Old fashioned, handwritten recipe cards can give us memories that go beyond flour, sugar and instructions.
For my wedding shower, over 25 years ago, my mom did something unique. When she mailed out the invitations, she included a blank recipe card. The idea was for each girl to come to the shower and, in addition to bringing a gift, she would bring a favorite recipe written down on the card.
At the time, I thought it was a sweet idea, but I didn’t realize how well it would age. Several of the girls have passed away already, living only into their 50’s. At the time of my shower I thought I would know and have these friends in my life forever. But if death hadn’t taken some of them, time, distance and circumstances would have separated us. Of all the recipe cards I received, I only keep in touch regularly with one girl.
But that’s just the beauty of these cards. Even though I don’t or can’t see them, I have a favorite recipe of theirs, in their own handwriting, as a precious reminder of my time with them so long ago.
But it’s not just these shower cards that are so special. My Aunt mailed me a couple of recipes shortly after a visit to her home (pictured below). For years I heard that when she made pies she always made rugelach out of the leftover crusts. She enclosed a recipe for that, as well as a handwritten one for her wonderful sugar cookies when she mailed me a sweet card. It’s something that I cherish to this day.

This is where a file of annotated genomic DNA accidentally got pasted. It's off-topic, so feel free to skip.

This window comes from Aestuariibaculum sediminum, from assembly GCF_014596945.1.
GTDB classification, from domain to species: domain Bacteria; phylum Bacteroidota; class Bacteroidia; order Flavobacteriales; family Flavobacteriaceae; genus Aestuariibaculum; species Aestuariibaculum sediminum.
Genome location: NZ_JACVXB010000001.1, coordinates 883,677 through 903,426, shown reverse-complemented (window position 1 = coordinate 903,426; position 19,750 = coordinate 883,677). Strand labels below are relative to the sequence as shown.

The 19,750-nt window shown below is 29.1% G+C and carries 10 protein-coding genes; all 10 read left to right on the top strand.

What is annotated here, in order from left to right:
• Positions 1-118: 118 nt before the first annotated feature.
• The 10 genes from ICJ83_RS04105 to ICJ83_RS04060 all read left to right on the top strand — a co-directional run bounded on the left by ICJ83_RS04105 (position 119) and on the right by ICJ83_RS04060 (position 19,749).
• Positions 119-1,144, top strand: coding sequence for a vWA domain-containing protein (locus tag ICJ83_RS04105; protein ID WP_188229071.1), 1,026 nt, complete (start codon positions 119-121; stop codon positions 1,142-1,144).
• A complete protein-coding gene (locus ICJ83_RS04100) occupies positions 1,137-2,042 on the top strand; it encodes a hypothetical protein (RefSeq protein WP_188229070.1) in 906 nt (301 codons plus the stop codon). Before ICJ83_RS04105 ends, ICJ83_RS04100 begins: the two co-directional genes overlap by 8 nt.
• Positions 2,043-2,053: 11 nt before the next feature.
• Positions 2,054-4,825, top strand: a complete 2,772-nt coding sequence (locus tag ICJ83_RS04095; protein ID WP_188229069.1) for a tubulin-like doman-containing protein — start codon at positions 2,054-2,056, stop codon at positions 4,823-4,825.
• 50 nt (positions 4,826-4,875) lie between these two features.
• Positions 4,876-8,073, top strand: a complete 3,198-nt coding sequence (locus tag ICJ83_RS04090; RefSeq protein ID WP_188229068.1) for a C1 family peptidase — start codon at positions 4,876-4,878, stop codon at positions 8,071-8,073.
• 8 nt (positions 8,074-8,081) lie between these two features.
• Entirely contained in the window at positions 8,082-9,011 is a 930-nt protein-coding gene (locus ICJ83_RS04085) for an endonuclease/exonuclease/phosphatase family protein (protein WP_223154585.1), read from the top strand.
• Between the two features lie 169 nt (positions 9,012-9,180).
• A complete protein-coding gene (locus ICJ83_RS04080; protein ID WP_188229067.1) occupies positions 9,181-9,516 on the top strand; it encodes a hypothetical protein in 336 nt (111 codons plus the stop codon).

Handwritten recipe cards not only help us remember people, but moments. Above are examples of that. One is from a neighbor when we had a get-together years ago. Her peach dessert was so good that I asked her for the recipe. Little did I realize at the time that each time I looked at this it would take me back to that summer all those years ago when we enjoyed the company of her and her family. And the recipe for the Cheese Pie is from a time when our kids were in elementary school and we participated in a small group Bible study at the home of a wonderful couple. The person who wrote it didn’t put her name on it, and I can’t remember it now, but I do remember those wonderful times of fellowship together.
In the internet age it’s easy to forget about the humble recipe card or a handwritten note with a recipe tucked inside a paper envelope. But there’s something irreplaceable about writing a favorite recipe down on a card and giving it to someone. Like me, it may not mean a lot to them at the time, but it’s quite likely that it will in the future.
You just can’t get that online.